10-Day Itinerary to Banff and Jasper with Parents

By Sept 16th, 2017

Ever since we laid our eyes on Canadian Rockies, it’s been a long time aspiration to show our parents the beauty of these mountains. While Dasha’s mom is always up for an adventure, I’ve tried nearly everything to break the all-inclusive resort vacation habit of my parents. I even came up with detailed, day-by-day itineraries for them to explore the mountains. Yet, they were afraid to leave their comfort zone and always resorted back to booking their all-inclusive vacation in Mexico or Dominican.

Not leaving us with much of a choice, we had to take matters into our own hands and make things happen. On my Dad’s birthday, I gave him an envelope that contained 5 plane tickets to Calgary, scheduled to depart at the beginning of September. When he looked at the tickets and realized what it was, the first thing I said to him: “Dad, those tickets are not refundable, so we’re going…” and that’s how it all started!

Detailed Itinerary:



❖ DAY 1: Arrival to Calgary Airport, Car Rental Pick Up and Hotel Check-in


Upon arriving to Calgary International Airport, we were shocked to see how much smoke there was from fires raging both in US and Canada hundreds of miles away. As we stepped outside of the airport, we smelled smoke and it felt like a thick fog engulfed the entire city. Few minutes later we picked up our rental. A brand new Dodge Grand Caravan Minivan that we booked through www.rentalcars.com. Ideally, Chevy Suburban or Tahoe would be a more spacious option, but we only paid $377 for a 10 day rental, where a larger SUV would cost us over $1,000. Ain’t nothing wrong with a good-old-new Minivan! Our hotel was also a perfect choice, 5 minutes away from the airport with delicious included breakfast. We rented a one standard room and a suite for a very reasonable rate at Homewood Suites by Hilton Calgary.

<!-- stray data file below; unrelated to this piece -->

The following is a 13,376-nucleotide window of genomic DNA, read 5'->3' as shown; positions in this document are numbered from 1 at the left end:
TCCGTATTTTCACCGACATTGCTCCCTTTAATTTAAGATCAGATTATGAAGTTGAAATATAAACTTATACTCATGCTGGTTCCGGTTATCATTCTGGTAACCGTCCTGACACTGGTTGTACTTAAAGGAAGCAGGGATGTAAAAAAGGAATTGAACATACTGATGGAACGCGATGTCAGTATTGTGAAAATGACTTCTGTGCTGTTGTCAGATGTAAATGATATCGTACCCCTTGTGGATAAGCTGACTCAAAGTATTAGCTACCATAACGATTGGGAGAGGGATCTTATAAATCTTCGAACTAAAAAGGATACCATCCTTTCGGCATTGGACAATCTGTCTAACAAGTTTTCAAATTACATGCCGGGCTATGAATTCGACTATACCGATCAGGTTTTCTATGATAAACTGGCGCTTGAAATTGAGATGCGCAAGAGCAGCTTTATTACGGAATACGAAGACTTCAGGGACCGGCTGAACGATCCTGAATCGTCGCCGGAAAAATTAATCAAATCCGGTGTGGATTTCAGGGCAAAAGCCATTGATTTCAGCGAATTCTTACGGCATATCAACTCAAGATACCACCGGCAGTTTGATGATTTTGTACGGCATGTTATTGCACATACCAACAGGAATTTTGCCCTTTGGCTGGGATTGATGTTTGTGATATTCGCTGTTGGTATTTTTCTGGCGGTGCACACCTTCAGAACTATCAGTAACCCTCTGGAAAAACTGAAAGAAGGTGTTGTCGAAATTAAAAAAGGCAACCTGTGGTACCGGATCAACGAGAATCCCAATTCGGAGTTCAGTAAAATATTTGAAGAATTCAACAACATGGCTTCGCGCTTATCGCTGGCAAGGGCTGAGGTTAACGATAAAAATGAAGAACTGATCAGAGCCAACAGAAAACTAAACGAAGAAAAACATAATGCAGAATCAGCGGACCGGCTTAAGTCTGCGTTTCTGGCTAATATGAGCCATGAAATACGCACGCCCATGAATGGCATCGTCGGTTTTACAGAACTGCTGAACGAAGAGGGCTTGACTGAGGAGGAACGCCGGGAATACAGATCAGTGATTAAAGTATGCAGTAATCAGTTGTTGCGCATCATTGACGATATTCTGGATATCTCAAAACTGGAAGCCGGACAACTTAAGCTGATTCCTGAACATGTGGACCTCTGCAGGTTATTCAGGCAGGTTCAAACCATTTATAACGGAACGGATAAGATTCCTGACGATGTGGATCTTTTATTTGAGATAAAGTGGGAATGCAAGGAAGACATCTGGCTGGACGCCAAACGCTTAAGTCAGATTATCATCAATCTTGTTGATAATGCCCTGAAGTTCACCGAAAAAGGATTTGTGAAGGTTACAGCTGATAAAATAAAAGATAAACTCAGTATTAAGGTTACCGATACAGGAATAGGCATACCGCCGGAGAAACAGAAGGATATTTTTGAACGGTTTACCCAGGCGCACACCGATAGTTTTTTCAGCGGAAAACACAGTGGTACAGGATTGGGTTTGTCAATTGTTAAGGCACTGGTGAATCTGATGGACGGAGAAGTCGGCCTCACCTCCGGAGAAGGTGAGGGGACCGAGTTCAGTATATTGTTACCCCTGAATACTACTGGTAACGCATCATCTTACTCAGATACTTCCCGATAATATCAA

❖ DAY 2: Visit Upper Kananaskis Lake, Spray Lakes Reservoir, Lake Minnewanka and Camp at Johnston Canyon Campground


Luckily, when we woke up, most of the smoke was lifted, but we still couldn’t see the mountains far in the horizon. After eating breakfast, we stopped by MEC Outdoor Store (it’s like REI in US) and got some fuel for our backpacking stoves that we brought with us (MSR Whisperlite & Pocket Rocket). We have also pre-planned meals and brought a full suit case of food from US, as we did not want to waste any extra time shopping for groceries in Canada. Thus, we only had to stop a few times at a grocery store to pick up some produce throughout our trip.

Mom and Dad standing happily in front of Upper Kananaskis Lake. A light smoke is still visible in the background

It’s a 2 hr drive from the airport through opening landscape of mountains to Upper Kananaskis Lake. My father never seen such large mountains in his life, so he was very excited! I remember the feeling, because six years ago, as my wife recalls, I was jumping up and down like a little boy at the same location.